LAWRIE WILLIAMS: Russia’s largest gold miners sees H1 gold output rise substantially
As a potential indicator that Russian gold output may still be on the rise, the nation’s second largest gold producer, Polymetal, and last year the world’s 18th largest gold miner by production, reports that first half 2018 gold output has risen by 15%. The No 1 Russian gold miner, Polyus Gold, has also seen a big rise in output in H1. Russia is currently the world’s third biggest national gold producer (272 tonnes in 2017 according to consultancy Metals Focus) and is vying with Australia for the No. 2 spot. With Chinese output falling – down 7.9% in H1 (see: China’s H1 gold output falls 7.9%, but demand rises) both Russia and Australia may be closing the gap, but still have a long way to go before matching China’s output.
Altogether Polymetal, which also mines silver, copper and zinc, produced 19.8 tonnes of gold equivalent in H1 of which gold amounted to 13.872 tonnes according to a report from Russian mining news aggregator Rusmininfo. With some other Russian gold miners also seeing increased H1 gold output we expect the country’s overall gold production to increase again in the full 2018 year – one of the reasons peak gold may not quite be with us yet. However Q2 figures now coming out from some of the biggest North American headquartered mining companies (notably Barrick Gold, Agnico Eagle and Goldcorp so far) do seem to be suggesting something of a gold output downturn among some of the world’s largest Western-based gold miners.
But back to Polymetal. The miner is increasing gold output while reducing its silver production as the Dukat mine – one of the world’s largest silver producers – works slightly lower grades. The company should see further expansion of its gold output in H2, but primarily from its new Kyzyl mine in Kazakhstan which produced its first concentrate in June, a month ahead of schedule. Kyzyl is projected to produce 2.6 tonnes of gold this year, rising to 8.7 tonnes in 2019 and over 10 tonnes a year thereafter. This big new mine will presumably enable Kazakhstan to further increase its central bank gold reserves as the country, like Russia, currently buys in most of its domestic production to boost gold holdings in its forex reserves.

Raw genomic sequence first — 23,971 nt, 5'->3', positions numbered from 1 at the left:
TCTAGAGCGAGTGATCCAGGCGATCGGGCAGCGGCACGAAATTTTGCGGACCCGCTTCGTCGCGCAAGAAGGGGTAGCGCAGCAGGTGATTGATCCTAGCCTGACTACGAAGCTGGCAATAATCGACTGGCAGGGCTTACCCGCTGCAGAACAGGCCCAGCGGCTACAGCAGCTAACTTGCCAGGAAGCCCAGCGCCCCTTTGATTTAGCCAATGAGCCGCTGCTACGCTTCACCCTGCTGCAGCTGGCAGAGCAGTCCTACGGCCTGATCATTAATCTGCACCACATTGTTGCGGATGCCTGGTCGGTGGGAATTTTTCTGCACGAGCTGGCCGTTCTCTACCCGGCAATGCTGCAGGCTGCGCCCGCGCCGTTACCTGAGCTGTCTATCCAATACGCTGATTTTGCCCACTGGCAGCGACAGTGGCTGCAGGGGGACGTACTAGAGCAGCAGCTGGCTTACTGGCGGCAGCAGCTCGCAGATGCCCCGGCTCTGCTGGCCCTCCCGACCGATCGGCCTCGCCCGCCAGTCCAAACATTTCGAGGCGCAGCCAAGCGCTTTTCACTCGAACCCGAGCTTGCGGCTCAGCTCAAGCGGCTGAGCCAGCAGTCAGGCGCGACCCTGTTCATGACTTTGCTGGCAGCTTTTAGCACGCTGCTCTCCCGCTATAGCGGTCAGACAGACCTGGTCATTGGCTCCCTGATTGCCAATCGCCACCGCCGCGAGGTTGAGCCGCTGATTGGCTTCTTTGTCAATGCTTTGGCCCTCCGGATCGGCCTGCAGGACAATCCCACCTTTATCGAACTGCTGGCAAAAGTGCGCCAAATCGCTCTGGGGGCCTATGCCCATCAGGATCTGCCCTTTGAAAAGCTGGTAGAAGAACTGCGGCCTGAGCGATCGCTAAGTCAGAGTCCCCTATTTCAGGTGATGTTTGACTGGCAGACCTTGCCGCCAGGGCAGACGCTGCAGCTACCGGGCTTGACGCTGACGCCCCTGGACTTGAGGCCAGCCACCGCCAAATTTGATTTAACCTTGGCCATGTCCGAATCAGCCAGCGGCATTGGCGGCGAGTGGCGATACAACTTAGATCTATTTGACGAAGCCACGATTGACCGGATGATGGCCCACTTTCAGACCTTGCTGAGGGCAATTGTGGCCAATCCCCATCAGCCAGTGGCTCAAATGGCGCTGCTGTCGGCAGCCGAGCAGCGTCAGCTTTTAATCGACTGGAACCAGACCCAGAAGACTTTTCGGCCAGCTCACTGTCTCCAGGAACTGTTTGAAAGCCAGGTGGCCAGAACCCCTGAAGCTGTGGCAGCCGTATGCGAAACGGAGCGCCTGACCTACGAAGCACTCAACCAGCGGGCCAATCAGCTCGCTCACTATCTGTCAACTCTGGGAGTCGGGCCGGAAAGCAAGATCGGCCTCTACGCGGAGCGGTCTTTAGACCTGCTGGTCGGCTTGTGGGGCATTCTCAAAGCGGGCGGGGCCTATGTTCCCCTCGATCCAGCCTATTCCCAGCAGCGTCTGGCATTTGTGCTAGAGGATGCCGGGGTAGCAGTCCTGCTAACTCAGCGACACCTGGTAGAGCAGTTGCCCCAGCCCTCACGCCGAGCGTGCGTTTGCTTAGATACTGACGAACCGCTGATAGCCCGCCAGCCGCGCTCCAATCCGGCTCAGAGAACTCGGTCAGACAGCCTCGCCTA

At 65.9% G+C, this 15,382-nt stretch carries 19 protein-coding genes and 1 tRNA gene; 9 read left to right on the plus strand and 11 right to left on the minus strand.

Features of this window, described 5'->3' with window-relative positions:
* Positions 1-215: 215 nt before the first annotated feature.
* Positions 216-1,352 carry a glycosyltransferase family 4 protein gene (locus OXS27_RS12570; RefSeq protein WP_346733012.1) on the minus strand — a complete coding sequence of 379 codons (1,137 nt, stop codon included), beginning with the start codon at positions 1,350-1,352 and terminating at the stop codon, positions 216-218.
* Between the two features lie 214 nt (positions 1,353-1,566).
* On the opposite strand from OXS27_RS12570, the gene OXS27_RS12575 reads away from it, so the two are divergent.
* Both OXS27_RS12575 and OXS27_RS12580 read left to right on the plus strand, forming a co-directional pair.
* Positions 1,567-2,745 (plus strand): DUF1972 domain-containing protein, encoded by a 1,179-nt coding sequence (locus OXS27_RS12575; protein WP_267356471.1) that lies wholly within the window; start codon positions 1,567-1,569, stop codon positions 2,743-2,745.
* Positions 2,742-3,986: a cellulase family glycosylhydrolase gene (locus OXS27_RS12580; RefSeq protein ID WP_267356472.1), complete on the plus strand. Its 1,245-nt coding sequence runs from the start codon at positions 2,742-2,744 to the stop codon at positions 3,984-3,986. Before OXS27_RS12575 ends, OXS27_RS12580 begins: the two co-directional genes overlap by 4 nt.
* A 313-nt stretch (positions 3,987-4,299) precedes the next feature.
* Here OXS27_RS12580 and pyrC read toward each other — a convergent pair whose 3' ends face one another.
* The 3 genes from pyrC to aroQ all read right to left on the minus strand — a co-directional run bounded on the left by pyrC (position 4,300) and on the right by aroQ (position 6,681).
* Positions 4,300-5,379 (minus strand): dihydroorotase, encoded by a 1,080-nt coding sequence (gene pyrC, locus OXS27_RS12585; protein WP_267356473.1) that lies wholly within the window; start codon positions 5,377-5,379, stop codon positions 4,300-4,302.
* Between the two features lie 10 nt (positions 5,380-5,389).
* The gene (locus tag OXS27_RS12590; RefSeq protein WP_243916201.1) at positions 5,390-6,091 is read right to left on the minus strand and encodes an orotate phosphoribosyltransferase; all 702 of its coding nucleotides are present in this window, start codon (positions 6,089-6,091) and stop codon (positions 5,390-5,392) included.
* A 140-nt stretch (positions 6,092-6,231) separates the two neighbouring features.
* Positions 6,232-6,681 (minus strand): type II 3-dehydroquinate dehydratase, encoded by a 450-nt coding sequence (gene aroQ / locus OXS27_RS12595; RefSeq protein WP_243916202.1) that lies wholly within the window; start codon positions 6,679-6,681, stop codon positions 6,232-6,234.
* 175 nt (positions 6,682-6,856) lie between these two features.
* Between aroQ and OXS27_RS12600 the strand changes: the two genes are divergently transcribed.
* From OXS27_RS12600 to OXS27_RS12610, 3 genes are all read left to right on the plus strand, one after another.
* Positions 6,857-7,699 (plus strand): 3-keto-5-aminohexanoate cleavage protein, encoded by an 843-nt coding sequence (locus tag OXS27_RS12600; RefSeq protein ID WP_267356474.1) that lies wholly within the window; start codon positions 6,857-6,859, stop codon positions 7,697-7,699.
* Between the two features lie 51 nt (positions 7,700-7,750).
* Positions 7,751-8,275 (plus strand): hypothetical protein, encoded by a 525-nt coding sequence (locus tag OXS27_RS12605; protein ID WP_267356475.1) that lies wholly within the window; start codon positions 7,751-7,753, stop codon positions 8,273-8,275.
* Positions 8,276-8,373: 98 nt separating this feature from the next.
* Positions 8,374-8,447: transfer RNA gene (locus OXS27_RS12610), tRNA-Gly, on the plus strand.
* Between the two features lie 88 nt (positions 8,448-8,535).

Polymetal is thus heading towards annual production of some 48 tonnes of gold equivalent. Meanwhile Russia’s No.1 producer, Polyus Gold, has also reportedly seen a strong output advance of 18% in H1 2018 with production put at around 34.5 tonnes of gold for the half year and with both Polymetal and Polyus seeing strong gold production increases a recent forecast that Russian gold production is likely to rise by around 3% this year looks distinctly conservative. Given information received to date the country looks like it could be heading towards an annual gold output level of around 300 tonnes in 2018 – thus closing the gap with China.